As Vanderbilt students enter a summer under lockdown, one question has been on everyone’s minds. Will campus reopen in the fall?
Recently, college students have become more concerned with the impact of the COVID-19 pandemic on higher education. With most colleges having closed their campuses and shifted to online learning half-way through the spring semester, many students are wondering what will happen in the fall.
While some universities, like the California State system, have stated that they plan to hold all classes online, others, like Brown, have pushed back against the idea and insisted on in-person classes. Most institutions, however, have not yet presented a coherent plan. Colleges like the University of Pennsylvania, Tufts, and the University of Michigan will all announce their decisions later in the summer.
Vanderbilt’s own response to the effective shutdown of its campus (although the administration continues to assert that campus is still “open”) has been cryptic at best. The school is yet to announce if and when the campus will reopen and has offered little more than vague promises to a displaced student body.
During a virtual town hall on Wednesday, Interim Chancellor and Provost Susan R. Wente and Vice-Chancellor of Administration Eric Kopstain continued to assert that their “goal is to hold in-person classes” and that they are “committed to planning for a 15-week academic calendar.”
They also acknowledged the immense obstacles that the university would face in reopening the campus next semester.
“[The] most challenging aspect is the return of undergraduate students to campus,” said Kopstain, underscoring the need to adapt classrooms and other infrastructure to meet social distancing guidelines.
The phased reopening plan presented by the administration made no mention of a concrete timeline for resuming campus life, highlighting the uncertainty that still surrounds their commitment to a fall-semester on campus.
“Reopening is much more complex, it’s not just like flipping a switch back on,” said Wente.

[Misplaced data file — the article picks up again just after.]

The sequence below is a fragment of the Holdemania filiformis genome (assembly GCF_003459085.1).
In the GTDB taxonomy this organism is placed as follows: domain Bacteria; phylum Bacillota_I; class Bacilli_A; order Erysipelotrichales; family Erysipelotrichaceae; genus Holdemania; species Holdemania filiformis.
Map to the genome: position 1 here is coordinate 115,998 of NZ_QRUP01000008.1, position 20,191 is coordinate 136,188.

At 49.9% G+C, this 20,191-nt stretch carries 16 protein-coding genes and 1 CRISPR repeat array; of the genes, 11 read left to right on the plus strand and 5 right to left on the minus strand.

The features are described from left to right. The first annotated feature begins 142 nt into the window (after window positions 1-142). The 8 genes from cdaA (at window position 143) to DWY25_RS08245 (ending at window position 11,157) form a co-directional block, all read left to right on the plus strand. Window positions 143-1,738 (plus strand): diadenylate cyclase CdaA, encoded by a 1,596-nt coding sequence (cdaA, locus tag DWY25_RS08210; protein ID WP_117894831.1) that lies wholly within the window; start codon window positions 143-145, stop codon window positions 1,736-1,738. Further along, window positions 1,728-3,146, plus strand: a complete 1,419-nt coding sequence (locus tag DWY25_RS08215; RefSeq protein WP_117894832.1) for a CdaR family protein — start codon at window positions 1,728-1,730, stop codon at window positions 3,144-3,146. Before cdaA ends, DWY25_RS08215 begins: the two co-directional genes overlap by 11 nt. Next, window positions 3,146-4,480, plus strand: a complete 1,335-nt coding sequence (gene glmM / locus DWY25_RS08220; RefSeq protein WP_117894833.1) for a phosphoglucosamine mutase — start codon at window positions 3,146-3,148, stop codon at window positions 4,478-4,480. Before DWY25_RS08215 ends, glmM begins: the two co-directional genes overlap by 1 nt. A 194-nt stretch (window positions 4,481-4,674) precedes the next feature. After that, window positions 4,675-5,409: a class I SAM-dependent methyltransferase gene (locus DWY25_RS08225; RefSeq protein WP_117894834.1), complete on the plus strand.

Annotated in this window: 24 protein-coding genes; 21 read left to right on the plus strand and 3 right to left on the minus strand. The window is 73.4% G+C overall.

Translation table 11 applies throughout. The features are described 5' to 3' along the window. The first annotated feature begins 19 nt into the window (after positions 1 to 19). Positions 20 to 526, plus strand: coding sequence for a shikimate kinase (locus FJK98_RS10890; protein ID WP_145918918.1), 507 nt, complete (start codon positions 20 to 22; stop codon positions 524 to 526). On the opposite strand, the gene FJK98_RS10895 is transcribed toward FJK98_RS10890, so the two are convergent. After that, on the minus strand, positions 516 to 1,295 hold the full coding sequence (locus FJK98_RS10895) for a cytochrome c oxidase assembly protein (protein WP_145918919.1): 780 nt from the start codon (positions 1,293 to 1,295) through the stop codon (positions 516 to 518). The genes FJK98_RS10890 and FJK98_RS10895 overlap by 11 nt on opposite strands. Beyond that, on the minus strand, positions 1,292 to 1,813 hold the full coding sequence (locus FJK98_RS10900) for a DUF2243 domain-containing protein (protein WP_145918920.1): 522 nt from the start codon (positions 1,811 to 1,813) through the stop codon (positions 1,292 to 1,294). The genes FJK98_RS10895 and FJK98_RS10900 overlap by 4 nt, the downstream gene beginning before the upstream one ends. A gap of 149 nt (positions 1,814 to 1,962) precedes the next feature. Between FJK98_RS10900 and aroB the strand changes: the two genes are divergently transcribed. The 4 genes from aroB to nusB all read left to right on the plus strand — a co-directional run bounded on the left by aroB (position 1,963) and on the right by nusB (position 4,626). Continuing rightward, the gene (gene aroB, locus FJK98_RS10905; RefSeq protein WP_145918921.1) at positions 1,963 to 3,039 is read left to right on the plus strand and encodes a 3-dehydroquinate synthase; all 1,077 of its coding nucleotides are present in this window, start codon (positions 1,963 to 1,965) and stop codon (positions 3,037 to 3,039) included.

Even if Vanderbilt plans on bringing students back to campus, certain criteria may have to be met before classes can resume as normal.
According to recommendations from a report by the American College Health Association, Vanderbilt and the Greater Nashville Area should observe a “downward trajectory of documented cases or percentage of positive tests (with flat or increasing volume of tests) for 14 days” along with “minimal cases of community transmission in student population.” The university must also have a stringent testing procedure that includes “screening and contact tracing for symptomatic individuals.”
Currently, the state of Tennessee has exceeded testing targets set by Harvard’s Global Health Institute. While this may seem reassuring, it is important to note that these targets are minimum levels of testing, not goals. In order for states to safely reopen, experts insist that testing must increase along with contact tracing and the development of other healthcare infrastructure.
With the current pace of the pandemic and the shortage of test kits, however, it is uncertain that the situation will improve enough for students to return to campus in the fall.
Experts have even cast doubt on the 12-18 month timeline for the development of a vaccine. Without widespread vaccination, a resumption of “normal” college life may be impossible.
Given the uncertainty surrounding the course of the pandemic, Vanderbilt is currently considering over a dozen possible alternatives to a fall semester on campus. Amongst these include a late start, mixed in-person and online classes, or a return to fully remote learning.
Some plans include bringing certain portions of the student body back to campus, like first-year or graduate students. There is even the possibility of a “gap semester” where students work on university-approved projects.
These plans, however, are by no means conclusive. There are many unanswered questions, like whether international students will be able to return to campus in the fall or take classes online in different time zones. Moreover, what measures will be taken to protect the health of high-risk students and faculty? Will extra-curricular activities resume as normal?
Some incoming first-years seem indifferent to the possibility that campus may not open in the fall, but most are cautiously optimistic. Paying full-price tuition for online classes was a major point of contention with some students willing to consider other higher-education options. Most, however, said they would not consider taking a gap semester.
Rising sophomores, who had their first year cut short by the pandemic, have generally voiced their discontent with the possibility of another online semester. While most seem to understand the rationale, none seem keen on attending classes online in the fall.
How an interruption to the school year will affect other upperclassmen is yet to be seen. Rising seniors may find it difficult to complete coursework virtually while some majors may be unable to meet experiential learning requirements before graduation.
This pandemic and the school’s response has been unpredictable and will continue to disrupt our college lives for the foreseeable future. It may be too early to tell if we will be going back to campus in the fall, but Interim Chancellor Wente says one thing is for sure:
“Our fall semester will probably look more different than ever before in our history.”